Giga OM founder and prolific reader Om Malik posted a reflection on his reading habits on his blog that got me thinking about the way we consume, rate and appreciate content online. In this post, Malik shares some of the dialogue he has with the CEO of Pocket, a read-it-later service that allows you to save webpages you’re unable or unwilling to read at the moment you find them. It’s a great service and I love using it, but it is a source of guilt — which is what struck me about the exchange. I, like Malik, am also a voracious book buyer. My ‘to-read’ list is enormous and I am constantly feeling behind or wondering whether I have sufficiently caught up or processing what I need. Talking with others, this is shared and clearly Pocket is aware of this. The metric of words saved and read which, in the case of Om was two novels worth per month, is oddly reassuring that all that content consumed in webpages and tweets and such is adding up to something. The bigger issue and quest might be (a la Dr Strangelove): how to stop worrying and love content.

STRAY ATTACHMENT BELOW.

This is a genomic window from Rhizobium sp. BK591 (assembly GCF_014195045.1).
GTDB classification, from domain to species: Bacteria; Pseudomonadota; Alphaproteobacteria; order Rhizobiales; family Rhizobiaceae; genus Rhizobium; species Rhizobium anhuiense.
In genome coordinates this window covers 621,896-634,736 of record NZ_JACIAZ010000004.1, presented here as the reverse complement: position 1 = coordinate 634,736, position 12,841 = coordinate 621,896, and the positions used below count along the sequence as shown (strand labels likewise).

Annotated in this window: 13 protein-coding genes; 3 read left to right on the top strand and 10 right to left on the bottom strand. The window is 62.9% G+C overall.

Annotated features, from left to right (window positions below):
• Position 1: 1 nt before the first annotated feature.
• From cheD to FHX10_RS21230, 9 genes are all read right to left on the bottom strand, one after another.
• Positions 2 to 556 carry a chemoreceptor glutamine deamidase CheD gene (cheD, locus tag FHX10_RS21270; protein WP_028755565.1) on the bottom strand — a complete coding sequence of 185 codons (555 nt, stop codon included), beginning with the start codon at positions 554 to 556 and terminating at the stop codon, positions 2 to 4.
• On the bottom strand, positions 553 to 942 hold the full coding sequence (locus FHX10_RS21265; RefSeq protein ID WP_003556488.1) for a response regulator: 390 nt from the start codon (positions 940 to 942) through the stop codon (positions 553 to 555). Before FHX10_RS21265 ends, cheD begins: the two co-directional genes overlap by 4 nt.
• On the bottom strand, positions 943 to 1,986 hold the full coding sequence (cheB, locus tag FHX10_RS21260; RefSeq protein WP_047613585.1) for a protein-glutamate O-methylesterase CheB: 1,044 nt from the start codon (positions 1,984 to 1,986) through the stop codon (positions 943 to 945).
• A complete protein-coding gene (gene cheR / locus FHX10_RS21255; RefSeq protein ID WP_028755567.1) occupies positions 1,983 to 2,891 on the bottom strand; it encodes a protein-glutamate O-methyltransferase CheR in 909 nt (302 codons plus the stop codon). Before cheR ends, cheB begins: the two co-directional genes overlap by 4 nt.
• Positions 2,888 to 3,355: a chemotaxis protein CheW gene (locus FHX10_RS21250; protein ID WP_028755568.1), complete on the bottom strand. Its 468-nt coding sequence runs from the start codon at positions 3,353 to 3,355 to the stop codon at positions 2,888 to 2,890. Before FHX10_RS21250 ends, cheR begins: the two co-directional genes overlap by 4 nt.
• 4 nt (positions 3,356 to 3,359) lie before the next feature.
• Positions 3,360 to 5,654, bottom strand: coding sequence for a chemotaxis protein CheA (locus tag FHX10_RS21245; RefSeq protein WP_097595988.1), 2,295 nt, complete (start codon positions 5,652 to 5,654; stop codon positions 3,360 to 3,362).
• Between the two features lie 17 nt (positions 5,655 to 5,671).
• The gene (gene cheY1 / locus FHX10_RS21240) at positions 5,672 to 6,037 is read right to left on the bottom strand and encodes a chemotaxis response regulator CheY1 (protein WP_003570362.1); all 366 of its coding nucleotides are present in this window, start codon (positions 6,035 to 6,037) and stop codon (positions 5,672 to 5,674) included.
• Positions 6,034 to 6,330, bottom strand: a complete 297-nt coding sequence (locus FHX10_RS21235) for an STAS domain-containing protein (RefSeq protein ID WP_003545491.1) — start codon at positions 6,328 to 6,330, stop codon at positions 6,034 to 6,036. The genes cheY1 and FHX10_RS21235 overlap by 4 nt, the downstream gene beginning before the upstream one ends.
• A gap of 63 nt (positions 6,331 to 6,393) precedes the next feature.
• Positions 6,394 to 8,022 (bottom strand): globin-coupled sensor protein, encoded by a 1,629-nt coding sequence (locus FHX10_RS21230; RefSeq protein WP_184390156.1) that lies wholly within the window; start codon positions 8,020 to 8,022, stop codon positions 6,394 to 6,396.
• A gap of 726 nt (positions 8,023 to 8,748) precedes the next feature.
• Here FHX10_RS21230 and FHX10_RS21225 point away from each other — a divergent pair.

One of the things I like about the internet (as opposed to hating it) is the opportunity to engage in meaningful discussions with really smart people and walk away more educated from those interactions. Earlier this week, I blogged about my save-and-read-it-later habits based on data from Pocket, which is my de facto TiVo for the web. My conclusion looking at the data was that I am reading a lot less than I thought (only about a third of what I was saving) and promised to work harder to get through more articles.
This prompted a response from Pocket CEO Nate Weiner and his editorial director, Mark Armstrong, who said that I have to look at it as a glass half full, not glass half empty. In his blog post in response to my post, Mark wrote:
“There is a misperception that Pocket should be treated like…
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